Emily Power is a student in the Master of Science in Planning program in the Department of Geography and Planning. Her research interests include planning and social justice, gentrification, financialization of housing, and tenant struggles. Her recent projects have focused on state-led transit-induced gentrification, Canadian pension fund investments in rental housing, and the expansion of landlord property technologies in Canada. She is a research assistant with the U Of T Affordable Housing Challenge Project. She lives in Hamilton and has volunteered with the Hamilton Tenants Solidarity Network and the Hamilton Community Land Trust.
Nadia Qureshi in a PhD candidate in Curriculum & Pedagogy at the Ontario Institute for Studies in Education (OISE). Her general research interests include inequities in education and access to post-secondary studies. Her doctoral research uses Critical Race Theory to centre the experiences of excluded and oppressed voices in education in the field of STEM. She has been a teacher for 13 years, and works as the managing editor for CJSMTE. She also holds a Masters in Education, Bachelor of Education, and Bachelor of Science in biology.
Tenor and theorbist Bud Roach (Year II, Doctor of Musical Arts program, Historical Performance) maintains a busy schedule of performances from the Baroque to the contemporary, with solo recordings for the Boston-based Musica Omnia label recognized internationally as ground-breaking achievements in historically informed performance practice. Research into digital intervention as a means of rhetorical persuasion in live performance has led to concert appearances in Venice, New York, Boston, Berkeley, Columbus, and Hamilton (Hammer Baroque). His work has been consistently supported by the Canada Council for the Arts, the Ontario Arts Council, and the City of Hamilton.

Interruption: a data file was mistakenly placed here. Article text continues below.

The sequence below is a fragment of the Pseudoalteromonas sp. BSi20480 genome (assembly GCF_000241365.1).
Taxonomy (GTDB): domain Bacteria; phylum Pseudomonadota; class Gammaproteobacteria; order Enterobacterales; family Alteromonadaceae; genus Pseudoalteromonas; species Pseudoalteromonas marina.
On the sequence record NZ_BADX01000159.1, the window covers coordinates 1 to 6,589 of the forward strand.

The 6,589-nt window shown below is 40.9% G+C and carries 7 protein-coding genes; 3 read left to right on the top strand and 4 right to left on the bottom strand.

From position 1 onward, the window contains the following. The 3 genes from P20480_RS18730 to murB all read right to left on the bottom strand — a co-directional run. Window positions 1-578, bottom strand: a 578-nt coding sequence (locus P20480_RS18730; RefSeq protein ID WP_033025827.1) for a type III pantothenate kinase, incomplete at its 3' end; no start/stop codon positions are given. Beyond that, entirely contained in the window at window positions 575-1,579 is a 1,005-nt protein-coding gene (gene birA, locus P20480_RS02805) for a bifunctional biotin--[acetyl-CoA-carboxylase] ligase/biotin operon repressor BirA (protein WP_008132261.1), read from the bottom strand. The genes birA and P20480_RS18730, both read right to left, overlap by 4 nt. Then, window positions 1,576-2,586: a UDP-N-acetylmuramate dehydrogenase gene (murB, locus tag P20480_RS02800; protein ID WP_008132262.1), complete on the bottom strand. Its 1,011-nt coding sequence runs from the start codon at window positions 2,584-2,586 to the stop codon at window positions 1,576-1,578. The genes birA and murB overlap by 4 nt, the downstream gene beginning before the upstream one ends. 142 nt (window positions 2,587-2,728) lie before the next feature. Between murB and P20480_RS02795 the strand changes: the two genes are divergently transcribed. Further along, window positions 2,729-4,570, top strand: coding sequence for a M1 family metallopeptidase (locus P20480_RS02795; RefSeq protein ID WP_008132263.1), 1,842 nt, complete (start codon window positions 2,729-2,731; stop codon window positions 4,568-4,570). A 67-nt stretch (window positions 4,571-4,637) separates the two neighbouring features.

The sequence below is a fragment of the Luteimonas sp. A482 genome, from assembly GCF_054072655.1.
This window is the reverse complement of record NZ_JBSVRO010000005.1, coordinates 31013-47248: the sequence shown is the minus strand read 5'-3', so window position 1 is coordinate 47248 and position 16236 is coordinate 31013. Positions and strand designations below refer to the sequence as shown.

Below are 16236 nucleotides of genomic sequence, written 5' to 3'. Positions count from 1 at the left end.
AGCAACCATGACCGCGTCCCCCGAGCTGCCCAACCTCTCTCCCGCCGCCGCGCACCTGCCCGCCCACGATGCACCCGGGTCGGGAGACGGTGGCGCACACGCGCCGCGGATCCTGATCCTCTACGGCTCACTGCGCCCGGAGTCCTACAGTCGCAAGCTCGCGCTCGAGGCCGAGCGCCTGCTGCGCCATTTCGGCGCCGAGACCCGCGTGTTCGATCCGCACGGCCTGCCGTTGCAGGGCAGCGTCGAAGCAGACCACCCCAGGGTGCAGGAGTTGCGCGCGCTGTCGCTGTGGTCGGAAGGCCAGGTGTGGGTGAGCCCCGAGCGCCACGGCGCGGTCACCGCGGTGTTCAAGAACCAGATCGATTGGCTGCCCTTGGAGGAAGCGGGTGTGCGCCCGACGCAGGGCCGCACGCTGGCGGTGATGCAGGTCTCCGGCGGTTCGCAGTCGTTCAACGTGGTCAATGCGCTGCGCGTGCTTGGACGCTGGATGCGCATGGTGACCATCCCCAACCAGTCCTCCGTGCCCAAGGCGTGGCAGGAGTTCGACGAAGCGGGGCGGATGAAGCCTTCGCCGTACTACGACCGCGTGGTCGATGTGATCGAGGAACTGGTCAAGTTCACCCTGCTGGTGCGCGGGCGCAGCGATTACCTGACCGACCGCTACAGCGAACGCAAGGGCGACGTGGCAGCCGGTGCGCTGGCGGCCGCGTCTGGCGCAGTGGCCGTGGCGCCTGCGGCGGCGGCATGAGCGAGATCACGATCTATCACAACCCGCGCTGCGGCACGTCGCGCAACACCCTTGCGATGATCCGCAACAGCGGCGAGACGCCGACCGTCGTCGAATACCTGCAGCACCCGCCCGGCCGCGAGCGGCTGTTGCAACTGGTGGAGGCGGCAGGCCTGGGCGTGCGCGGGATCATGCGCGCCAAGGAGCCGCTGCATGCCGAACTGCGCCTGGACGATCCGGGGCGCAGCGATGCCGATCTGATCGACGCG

Chandan Sejekan is currently an MBA Candidate at the Rotman School of Management, University of Toronto. He is a licensed Professional Engineer with over 5 years of experience working with multidisciplinary engineering teams to design safety-critical systems for multi-billion-dollar subway infrastructure projects. With this prior experience within the subway infrastructure space and as a passionate researcher, he is interested to learn about the future of Canada’s public transit infrastructure, covering the big-picture of urban planning, construction, pandemic impact, and societal implications.